Lawmakers predict work cutbacks if ACA coverage floor raised to 40 hours per week

Raising the definition of a full-time workweek from 30 to 40 hours would result in fewer work hours for many employees, Senate Democrats argued at a hearing last week.

Sen. Elizabeth Warren (D-MA), said the sheer volume of 40-hour-per-week workers makes them a prime target for lesser workweeks so that employers can escape Affordable Care Act coverage dictates. Democrats cited Congressional Budget Office projection that said as many as 1 million workers could lose work-based health insurance if the hourly threshold were raised.

Republicans have consistently attacked the 30-hour workweek as problematic. They did so again at last Thursday's hearing of the Senate Health, Education, Labor and Pensions (HELP) Committee. Fueling the latest debate is the “Forty Hours is Full Time Act” (S. 30), sponsored by Sen. Susan Collins (R-ME) and Sen. Joe Donnelly (D-IN)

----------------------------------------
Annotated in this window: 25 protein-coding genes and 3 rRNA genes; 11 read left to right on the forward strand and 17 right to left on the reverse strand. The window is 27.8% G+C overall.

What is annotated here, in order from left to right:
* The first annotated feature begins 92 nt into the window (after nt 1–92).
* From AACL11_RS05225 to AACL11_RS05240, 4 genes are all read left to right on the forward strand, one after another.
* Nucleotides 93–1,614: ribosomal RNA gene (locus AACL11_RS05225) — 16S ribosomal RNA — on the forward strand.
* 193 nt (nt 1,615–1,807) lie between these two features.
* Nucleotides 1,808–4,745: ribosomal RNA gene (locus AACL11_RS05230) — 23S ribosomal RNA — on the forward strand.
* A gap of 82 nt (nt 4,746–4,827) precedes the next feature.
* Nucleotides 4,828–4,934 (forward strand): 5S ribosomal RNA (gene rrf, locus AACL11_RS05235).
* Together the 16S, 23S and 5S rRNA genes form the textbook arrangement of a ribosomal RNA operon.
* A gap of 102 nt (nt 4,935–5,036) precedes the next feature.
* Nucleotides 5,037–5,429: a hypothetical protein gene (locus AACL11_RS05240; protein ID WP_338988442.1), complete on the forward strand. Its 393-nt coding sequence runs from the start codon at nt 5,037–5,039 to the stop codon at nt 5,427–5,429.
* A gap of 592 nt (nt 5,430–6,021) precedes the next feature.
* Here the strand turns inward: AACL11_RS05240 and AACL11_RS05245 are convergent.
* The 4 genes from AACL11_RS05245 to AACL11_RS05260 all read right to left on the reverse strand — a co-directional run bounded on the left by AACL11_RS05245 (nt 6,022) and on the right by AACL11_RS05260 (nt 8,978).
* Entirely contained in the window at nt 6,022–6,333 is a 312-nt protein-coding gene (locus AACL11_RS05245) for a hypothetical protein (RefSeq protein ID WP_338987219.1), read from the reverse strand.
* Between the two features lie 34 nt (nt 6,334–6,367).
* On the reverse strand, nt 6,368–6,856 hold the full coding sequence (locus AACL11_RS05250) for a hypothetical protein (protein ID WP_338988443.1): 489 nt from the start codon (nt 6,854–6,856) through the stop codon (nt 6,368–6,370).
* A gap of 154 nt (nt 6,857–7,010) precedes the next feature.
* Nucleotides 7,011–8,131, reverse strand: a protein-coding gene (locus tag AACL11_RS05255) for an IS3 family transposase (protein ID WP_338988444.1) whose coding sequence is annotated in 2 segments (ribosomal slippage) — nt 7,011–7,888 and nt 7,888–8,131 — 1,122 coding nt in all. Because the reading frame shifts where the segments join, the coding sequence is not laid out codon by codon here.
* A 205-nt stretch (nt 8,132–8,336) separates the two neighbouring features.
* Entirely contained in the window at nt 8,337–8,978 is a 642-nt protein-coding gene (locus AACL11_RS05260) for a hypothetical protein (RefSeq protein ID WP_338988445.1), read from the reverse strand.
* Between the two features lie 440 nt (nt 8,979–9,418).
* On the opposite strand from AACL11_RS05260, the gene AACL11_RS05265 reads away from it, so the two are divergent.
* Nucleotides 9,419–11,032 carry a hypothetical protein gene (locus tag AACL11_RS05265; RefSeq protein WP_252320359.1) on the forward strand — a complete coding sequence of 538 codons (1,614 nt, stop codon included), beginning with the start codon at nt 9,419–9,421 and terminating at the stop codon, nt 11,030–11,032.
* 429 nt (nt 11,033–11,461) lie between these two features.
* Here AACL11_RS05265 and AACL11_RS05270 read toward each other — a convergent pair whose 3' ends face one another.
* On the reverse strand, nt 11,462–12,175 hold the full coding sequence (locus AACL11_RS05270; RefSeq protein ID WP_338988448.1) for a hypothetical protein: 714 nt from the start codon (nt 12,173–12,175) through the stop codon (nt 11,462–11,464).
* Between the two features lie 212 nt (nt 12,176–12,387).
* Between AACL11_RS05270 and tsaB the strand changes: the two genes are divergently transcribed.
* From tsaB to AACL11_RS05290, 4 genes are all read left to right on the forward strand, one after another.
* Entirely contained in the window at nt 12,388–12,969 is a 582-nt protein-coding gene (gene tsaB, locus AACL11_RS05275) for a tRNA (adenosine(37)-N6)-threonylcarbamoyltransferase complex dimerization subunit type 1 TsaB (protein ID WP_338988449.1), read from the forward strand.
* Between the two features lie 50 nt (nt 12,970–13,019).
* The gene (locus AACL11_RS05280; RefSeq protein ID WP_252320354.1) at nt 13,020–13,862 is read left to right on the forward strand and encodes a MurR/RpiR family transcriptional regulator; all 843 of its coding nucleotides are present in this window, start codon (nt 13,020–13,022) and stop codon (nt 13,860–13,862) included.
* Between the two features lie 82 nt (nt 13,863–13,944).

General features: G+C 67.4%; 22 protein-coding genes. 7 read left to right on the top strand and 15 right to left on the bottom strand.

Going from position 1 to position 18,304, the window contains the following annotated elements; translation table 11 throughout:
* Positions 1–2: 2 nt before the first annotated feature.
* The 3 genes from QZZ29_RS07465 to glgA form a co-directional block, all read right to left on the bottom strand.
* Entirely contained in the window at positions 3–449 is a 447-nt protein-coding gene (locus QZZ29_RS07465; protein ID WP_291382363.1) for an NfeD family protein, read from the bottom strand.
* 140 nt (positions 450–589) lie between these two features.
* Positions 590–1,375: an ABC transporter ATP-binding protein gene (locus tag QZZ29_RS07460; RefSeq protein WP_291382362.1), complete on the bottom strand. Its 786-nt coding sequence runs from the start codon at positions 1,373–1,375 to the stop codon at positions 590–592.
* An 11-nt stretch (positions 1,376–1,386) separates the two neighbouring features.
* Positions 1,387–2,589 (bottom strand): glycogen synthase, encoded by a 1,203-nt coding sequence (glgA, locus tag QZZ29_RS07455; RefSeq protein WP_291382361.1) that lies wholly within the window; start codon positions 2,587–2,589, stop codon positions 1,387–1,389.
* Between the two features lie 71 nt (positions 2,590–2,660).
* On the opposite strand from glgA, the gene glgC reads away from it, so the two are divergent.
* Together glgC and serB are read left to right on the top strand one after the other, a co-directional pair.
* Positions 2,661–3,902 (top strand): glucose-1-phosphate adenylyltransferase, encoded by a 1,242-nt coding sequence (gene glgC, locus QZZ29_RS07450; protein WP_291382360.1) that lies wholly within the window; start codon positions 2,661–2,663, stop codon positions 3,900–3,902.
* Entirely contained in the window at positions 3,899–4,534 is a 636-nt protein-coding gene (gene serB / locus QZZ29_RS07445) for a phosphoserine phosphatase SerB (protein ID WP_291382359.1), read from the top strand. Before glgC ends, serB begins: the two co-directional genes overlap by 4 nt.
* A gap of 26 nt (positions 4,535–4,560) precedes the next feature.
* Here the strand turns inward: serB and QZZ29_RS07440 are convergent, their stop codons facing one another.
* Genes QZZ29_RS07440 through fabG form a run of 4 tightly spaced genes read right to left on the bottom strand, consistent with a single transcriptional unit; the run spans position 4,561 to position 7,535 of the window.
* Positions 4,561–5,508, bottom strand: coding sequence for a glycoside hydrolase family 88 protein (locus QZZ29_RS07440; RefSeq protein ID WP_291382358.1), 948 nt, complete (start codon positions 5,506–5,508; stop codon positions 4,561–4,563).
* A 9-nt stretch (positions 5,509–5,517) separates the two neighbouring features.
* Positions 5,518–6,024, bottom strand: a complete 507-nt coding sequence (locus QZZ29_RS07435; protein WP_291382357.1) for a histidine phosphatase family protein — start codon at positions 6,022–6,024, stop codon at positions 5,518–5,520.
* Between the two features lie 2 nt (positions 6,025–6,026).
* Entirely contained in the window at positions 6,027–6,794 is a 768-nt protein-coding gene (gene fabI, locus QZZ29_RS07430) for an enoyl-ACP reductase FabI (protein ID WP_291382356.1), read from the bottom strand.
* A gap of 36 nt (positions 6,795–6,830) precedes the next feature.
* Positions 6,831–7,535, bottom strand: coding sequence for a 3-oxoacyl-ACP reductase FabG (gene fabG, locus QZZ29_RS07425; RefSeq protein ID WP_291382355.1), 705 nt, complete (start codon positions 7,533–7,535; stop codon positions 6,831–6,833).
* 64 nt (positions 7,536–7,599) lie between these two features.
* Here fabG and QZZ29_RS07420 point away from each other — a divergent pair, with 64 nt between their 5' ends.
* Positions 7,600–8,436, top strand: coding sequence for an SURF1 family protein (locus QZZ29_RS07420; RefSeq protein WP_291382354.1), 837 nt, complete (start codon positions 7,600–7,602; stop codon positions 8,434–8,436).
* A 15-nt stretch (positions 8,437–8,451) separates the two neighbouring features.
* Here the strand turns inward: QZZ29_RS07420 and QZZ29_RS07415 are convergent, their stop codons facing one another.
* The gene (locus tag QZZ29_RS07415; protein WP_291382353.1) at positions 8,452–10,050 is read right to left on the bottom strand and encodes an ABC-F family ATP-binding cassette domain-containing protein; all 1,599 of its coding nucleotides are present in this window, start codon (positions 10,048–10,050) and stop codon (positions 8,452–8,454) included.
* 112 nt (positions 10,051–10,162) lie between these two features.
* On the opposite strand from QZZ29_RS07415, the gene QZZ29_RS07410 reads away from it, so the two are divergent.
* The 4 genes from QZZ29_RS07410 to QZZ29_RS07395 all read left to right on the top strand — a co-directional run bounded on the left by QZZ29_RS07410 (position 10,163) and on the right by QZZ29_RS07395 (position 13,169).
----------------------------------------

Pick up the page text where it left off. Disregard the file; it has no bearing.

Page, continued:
One witness noted that roughly half of all 40-hour workers now receive employer-sponsored health insurance. They would not be likely candidates for work cutbacks, said Douglas Holtz-Eakin, president of the American Action Forum, but the 27% of workers at about the 30-hour-per-week level would be.

An ACA provision mandates that employers with 50 or more workers must provide “affordable” coverage for employees working 30 or more hours per week.

HELP Committee Chairman Lamar Alexander (R-TN) said that employers are already cutting their number of employees because they can't afford the costs of the insurance mandate.

The House passed a similar bill (H.R. 30) earlier this month. President Obama has threatened to veto any such legislation if it passes both chambers of Congress.